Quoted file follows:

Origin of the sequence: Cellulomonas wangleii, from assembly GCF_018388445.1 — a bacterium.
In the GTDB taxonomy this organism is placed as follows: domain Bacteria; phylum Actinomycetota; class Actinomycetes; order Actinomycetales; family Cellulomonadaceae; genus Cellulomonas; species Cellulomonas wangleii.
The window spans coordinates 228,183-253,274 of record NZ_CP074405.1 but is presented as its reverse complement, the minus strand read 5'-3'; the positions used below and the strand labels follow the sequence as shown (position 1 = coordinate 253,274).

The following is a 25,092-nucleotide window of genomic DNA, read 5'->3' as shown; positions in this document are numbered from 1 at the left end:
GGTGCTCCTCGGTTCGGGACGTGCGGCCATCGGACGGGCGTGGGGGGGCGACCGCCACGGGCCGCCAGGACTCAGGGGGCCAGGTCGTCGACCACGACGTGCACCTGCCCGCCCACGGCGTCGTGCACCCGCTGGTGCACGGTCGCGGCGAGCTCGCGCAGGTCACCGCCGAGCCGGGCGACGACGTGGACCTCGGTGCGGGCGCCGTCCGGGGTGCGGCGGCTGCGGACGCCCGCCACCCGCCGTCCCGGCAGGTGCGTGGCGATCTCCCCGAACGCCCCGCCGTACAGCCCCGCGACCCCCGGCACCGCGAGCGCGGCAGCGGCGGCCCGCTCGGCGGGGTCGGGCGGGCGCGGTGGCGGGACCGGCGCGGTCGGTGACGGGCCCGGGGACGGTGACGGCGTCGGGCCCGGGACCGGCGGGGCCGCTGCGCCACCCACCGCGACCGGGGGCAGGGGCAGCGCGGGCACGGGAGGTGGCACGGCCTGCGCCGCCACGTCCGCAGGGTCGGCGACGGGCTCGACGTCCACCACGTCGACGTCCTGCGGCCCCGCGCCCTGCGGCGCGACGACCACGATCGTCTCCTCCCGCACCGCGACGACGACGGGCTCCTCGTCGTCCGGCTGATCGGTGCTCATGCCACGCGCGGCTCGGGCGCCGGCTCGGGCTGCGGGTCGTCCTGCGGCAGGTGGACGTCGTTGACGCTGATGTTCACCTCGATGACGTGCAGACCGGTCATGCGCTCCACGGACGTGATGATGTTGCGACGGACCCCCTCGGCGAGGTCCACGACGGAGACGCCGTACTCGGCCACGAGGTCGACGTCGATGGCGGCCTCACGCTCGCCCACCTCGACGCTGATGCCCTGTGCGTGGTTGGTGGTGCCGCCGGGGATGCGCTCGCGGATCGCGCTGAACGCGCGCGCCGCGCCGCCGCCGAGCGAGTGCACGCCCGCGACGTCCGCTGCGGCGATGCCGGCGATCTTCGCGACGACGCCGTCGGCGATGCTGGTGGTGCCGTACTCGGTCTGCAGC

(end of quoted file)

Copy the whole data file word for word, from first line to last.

Origin of the sequence: Cellulomonas wangleii, from assembly GCF_018388445.1 — a bacterium.
In the GTDB taxonomy this organism is placed as follows: domain Bacteria; phylum Actinomycetota; class Actinomycetes; order Actinomycetales; family Cellulomonadaceae; genus Cellulomonas; species Cellulomonas wangleii.
The window spans coordinates 228,183-253,274 of record NZ_CP074405.1 but is presented as its reverse complement, the minus strand read 5'-3'; the positions used below and the strand labels follow the sequence as shown (position 1 = coordinate 253,274).

The following is a 25,092-nucleotide window of genomic DNA, read 5'->3' as shown; positions in this document are numbered from 1 at the left end:
GGTGCTCCTCGGTTCGGGACGTGCGGCCATCGGACGGGCGTGGGGGGGCGACCGCCACGGGCCGCCAGGACTCAGGGGGCCAGGTCGTCGACCACGACGTGCACCTGCCCGCCCACGGCGTCGTGCACCCGCTGGTGCACGGTCGCGGCGAGCTCGCGCAGGTCACCGCCGAGCCGGGCGACGACGTGGACCTCGGTGCGGGCGCCGTCCGGGGTGCGGCGGCTGCGGACGCCCGCCACCCGCCGTCCCGGCAGGTGCGTGGCGATCTCCCCGAACGCCCCGCCGTACAGCCCCGCGACCCCCGGCACCGCGAGCGCGGCAGCGGCGGCCCGCTCGGCGGGGTCGGGCGGGCGCGGTGGCGGGACCGGCGCGGTCGGTGACGGGCCCGGGGACGGTGACGGCGTCGGGCCCGGGACCGGCGGGGCCGCTGCGCCACCCACCGCGACCGGGGGCAGGGGCAGCGCGGGCACGGGAGGTGGCACGGCCTGCGCCGCCACGTCCGCAGGGTCGGCGACGGGCTCGACGTCCACCACGTCGACGTCCTGCGGCCCCGCGCCCTGCGGCGCGACGACCACGATCGTCTCCTCCCGCACCGCGACGACGACGGGCTCCTCGTCGTCCGGCTGATCGGTGCTCATGCCACGCGCGGCTCGGGCGCCGGCTCGGGCTGCGGGTCGTCCTGCGGCAGGTGGACGTCGTTGACGCTGATGTTCACCTCGATGACGTGCAGACCGGTCATGCGCTCCACGGACGTGATGATGTTGCGACGGACCCCCTCGGCGAGGTCCACGACGGAGACGCCGTACTCGGCCACGAGGTCGACGTCGATGGCGGCCTCACGCTCGCCCACCTCGACGCTGATGCCCTGTGCGTGGTTGGTGGTGCCGCCGGGGATGCGCTCGCGGATCGCGCTGAACGCGCGCGCCGCGCCGCCGCCGAGCGAGTGCACGCCCGCGACGTCCGCTGCGGCGATGCCGGCGATCTTCGCGACGACGCCGTCGGCGATGCTGGTGGTGCCGTACTCGGTCTGCAGC